Another lesson from Japan

September 08, 1992

Six months ago, American politicians took great delight in bashing Japan. They said Japan's unfair trading practices were responsible for many of America's economic ills. The litany of offenses ranged from dumping automobiles in the United States to closing its markets to American construction companies.

In recent weeks, however, the political campaigns have been free of this rhetorical pummeling, thanks to Japan's economic woes. Plummeting land values and share prices on the Tokyo stock market have taken their toll on the economic superpower. As a consequence, American politicians have muted their criticisms of Japan.

Japan should be part of this year's political campaign, particularly in light of its government's recently announced $86 billion economic recovery plan. Designed to stimulate its anemic growth and shore up some of Japan's shaky financial institutions, the plan offers U.S. elected officials an example of a government initiative that should be thoroughly examined and debated. There are a number of lessons our policy-makers could learn.

Since the mid-80s, Japan's government has been running a budget surplus of about three percent of the nation's output. Despite the strong economy, the government also took action to curb government spending. In addition, shortly after Iraq attacked Kuwait in August 1990, the Japanese government imposed a tax on oil imports, raising revenue to finance its contribution to the war effort and forcing Japanese people and companies to squeeze more efficiency out of their energy consumption. This fiscal prudence during the country's economic boom now enables the government to kick-start the nation's slowing economy.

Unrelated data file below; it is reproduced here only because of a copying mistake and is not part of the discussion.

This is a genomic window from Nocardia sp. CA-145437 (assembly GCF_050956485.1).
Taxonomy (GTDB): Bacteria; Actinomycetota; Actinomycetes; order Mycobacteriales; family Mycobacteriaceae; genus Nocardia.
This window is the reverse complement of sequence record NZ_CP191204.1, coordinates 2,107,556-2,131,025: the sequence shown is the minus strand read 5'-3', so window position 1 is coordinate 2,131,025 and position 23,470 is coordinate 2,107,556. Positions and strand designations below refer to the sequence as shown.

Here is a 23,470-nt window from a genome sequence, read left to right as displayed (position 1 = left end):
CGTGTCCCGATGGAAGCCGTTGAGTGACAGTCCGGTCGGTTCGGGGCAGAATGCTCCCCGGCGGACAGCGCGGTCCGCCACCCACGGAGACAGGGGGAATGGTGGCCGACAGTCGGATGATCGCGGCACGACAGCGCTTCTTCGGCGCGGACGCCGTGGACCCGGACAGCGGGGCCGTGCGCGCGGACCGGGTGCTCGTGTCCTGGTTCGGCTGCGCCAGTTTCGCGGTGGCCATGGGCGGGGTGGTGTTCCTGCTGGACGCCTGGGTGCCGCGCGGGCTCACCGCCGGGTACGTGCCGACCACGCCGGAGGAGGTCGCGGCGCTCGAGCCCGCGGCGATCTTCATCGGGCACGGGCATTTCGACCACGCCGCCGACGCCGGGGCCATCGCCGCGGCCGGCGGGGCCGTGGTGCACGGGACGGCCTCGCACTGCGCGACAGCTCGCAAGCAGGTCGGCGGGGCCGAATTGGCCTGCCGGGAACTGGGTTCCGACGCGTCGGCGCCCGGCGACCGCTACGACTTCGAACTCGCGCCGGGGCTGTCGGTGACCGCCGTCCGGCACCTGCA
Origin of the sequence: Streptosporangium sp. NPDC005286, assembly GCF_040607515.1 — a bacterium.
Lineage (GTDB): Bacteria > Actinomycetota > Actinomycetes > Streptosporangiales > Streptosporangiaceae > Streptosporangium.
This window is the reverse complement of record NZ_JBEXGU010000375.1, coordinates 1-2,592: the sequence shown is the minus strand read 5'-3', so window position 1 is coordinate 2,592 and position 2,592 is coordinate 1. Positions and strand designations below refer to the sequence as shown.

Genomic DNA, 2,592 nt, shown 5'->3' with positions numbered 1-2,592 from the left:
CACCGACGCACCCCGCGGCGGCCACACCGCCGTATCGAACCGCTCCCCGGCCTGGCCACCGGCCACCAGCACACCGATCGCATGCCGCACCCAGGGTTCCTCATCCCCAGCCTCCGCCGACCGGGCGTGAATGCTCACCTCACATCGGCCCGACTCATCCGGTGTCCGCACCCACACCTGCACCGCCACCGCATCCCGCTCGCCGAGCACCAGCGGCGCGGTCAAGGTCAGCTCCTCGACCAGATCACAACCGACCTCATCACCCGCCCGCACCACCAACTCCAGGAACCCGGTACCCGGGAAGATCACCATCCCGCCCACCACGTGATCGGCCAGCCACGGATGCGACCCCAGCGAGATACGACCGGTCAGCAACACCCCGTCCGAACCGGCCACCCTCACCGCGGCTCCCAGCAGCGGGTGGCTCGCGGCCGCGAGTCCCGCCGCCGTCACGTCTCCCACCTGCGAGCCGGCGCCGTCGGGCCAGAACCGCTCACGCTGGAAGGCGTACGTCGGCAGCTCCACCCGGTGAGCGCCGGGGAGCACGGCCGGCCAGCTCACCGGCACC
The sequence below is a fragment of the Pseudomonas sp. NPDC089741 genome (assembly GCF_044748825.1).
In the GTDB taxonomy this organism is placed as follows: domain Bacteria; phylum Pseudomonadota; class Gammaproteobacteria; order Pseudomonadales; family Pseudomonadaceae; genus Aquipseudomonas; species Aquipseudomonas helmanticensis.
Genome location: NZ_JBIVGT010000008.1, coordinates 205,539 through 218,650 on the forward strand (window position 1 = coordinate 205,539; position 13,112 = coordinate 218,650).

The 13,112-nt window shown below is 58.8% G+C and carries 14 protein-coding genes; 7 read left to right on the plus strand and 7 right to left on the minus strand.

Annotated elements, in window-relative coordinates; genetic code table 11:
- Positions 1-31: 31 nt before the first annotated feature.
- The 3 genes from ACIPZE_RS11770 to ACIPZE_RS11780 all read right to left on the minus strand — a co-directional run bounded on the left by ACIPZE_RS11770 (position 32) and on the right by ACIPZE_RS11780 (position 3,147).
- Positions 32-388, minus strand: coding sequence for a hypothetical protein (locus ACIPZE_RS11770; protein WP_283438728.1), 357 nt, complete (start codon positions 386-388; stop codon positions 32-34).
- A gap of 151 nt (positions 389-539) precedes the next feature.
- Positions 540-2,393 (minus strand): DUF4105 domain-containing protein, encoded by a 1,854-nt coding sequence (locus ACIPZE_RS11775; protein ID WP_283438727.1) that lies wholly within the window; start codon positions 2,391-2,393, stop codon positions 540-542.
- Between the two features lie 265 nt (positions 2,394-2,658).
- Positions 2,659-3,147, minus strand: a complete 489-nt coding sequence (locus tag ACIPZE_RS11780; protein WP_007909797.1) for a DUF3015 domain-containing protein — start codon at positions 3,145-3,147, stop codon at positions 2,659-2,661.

By contrast, during our economic boom of the 1980s, the U.S. was running government deficits of about four percent of the country's output. Government spending also grew, and the Bush administration financed the gulf war out of the country's existing revenues. U.S. politicians find the large deficits of the past decade have limited their options to the point where they can't do much to stimulate the economy.

While there are problems with Japan's new economic stimulus package, the sacrifices made during the boom period are likely to pay off. Japanese government spending will stimulate demand, shore up faltering markets and reinvigorate the economy. In the meantime, American officials, who refused to make any provisions during our boom, can't do much to stimulate the economy but wring their hands. As a result, Japan will increase its economic clout in the world economy. American politicians have only themselves to blame.

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